Well, much to no one’s surprise, and much as I predicted the other day, Google did not put their best foot forward with Buzz, privacy-wise or just-about-any-other-wise.
As reported in the New York Times and about a million other places, the auto-follow feature of Buzz did not go over well. In fact, what I see popping up again and again in comments across the web is the (abysmal but mercifully declining) phrase “epic fail”. Such was consumer anger that Buzz will from now on merely suggest who to put in the follow list, instead of automatically connecting you to your contacts. A formal complaint has been lodged with the FTC over these privacy issues.
Further compounding the issue, when people disabled Buzz entirely, it created issues with their profiles. I know that when I started doing it and saw the warning (“you are about to delete your public profile, including any Buzz posts you have made and your connected sites settings”), I left well enough alone and canceled out, leaving Buzz enabled. I suspect many others will do just like me. The cynical side of me says this was an intentional design decision.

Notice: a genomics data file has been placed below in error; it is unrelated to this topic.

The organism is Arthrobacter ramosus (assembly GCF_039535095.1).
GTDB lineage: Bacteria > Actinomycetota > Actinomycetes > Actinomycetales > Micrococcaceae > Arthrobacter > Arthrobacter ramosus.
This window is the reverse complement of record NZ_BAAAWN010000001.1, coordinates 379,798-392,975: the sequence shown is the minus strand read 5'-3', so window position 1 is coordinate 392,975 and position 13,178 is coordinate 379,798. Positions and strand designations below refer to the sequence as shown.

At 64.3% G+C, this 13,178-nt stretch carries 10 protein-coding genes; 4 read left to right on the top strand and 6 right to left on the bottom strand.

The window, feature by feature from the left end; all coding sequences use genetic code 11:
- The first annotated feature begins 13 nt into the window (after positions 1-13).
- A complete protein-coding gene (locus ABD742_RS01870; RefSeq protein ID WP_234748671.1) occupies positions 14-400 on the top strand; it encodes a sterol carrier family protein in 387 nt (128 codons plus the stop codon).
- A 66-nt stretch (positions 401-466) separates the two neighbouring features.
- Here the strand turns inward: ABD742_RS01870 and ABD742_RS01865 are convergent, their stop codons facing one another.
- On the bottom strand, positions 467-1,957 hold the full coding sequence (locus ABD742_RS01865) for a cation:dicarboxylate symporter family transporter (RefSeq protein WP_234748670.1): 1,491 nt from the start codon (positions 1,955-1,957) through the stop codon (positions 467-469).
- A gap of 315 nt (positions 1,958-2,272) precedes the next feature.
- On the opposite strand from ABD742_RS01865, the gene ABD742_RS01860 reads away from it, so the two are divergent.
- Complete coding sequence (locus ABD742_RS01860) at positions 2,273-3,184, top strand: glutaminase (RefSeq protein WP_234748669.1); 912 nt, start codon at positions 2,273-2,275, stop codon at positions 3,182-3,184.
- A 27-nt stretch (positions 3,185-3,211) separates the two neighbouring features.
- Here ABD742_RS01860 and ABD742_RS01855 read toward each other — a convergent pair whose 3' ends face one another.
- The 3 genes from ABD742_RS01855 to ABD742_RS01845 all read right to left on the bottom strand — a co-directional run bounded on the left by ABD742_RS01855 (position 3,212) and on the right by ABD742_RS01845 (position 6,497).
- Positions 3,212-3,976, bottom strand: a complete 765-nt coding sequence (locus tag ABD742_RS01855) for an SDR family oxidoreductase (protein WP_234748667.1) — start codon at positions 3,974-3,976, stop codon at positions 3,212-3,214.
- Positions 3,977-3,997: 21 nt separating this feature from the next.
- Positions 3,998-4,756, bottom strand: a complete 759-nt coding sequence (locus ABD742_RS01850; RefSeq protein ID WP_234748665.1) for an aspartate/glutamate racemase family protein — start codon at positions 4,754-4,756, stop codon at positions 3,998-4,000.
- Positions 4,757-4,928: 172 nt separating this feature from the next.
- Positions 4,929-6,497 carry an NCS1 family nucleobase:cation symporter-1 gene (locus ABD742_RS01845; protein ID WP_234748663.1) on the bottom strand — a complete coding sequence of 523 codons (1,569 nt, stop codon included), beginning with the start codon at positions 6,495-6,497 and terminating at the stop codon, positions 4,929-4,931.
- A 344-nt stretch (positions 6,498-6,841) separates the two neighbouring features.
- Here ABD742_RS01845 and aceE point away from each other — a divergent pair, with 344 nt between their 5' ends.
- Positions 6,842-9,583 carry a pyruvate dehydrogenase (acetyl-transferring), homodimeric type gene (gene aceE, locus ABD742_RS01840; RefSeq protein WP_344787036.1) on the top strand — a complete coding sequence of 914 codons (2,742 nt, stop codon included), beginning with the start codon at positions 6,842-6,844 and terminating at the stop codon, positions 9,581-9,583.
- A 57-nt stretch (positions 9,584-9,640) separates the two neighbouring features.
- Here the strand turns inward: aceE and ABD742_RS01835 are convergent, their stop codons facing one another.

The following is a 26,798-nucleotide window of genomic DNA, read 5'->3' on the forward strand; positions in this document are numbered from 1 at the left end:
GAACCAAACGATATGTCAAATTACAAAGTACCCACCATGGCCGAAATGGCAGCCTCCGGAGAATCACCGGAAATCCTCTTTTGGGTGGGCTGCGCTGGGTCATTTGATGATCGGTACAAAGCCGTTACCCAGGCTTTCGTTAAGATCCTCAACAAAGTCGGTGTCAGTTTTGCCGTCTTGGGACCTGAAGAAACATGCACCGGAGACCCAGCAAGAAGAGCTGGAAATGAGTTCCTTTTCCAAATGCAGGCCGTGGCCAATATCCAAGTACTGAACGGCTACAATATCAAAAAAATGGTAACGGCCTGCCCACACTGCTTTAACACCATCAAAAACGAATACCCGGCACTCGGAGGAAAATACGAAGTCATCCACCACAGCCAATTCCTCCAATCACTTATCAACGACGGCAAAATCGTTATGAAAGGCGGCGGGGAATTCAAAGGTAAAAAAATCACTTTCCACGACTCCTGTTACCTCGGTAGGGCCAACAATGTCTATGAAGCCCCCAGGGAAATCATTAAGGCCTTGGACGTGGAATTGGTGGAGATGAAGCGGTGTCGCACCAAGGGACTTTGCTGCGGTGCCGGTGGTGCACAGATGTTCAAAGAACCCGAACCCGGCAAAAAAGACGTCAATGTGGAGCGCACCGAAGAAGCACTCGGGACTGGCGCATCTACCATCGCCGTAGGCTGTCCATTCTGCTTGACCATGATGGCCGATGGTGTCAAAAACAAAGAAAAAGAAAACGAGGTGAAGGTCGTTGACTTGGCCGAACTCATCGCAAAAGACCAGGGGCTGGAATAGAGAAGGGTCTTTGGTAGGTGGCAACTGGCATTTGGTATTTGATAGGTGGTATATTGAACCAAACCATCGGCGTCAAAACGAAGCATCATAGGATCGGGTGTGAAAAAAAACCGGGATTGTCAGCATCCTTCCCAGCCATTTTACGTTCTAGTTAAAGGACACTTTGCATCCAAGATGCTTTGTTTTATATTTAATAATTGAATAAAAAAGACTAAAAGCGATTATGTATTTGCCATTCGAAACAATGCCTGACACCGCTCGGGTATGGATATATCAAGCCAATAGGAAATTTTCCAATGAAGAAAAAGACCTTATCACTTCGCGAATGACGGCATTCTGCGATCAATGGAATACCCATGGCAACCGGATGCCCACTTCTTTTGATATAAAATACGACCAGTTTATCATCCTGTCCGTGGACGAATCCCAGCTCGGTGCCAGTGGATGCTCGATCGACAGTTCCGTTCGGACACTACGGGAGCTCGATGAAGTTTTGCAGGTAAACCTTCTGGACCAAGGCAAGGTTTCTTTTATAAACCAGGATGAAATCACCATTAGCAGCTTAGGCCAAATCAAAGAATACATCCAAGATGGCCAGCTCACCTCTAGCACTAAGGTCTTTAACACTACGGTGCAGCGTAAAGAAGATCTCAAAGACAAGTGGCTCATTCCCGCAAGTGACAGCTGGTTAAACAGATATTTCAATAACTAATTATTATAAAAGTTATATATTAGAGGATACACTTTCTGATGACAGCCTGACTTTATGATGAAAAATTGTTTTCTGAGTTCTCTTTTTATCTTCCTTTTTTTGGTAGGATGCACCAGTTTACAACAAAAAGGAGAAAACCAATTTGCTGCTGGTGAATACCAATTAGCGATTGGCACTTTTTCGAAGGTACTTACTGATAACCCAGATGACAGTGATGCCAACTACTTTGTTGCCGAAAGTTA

One thing is undeniable, the whole launch had a distinctly Microsoftian feel to it. Clearly, the product should have been given a large public beta before being rolled out willy-nilly to everyone. And why opt everyone in automatically?
This might not have been a Windows Vista-level mishap but Google doesn’t have the same kind of user lock-in that MS has. Consumers can avoid Google’s products a whole lot easier than they can Microsoft’s, for the most part.
So is Google falling prey to organizational size issues and complacency, as this suggests? Or is it just a fluke? We shall see, I guess.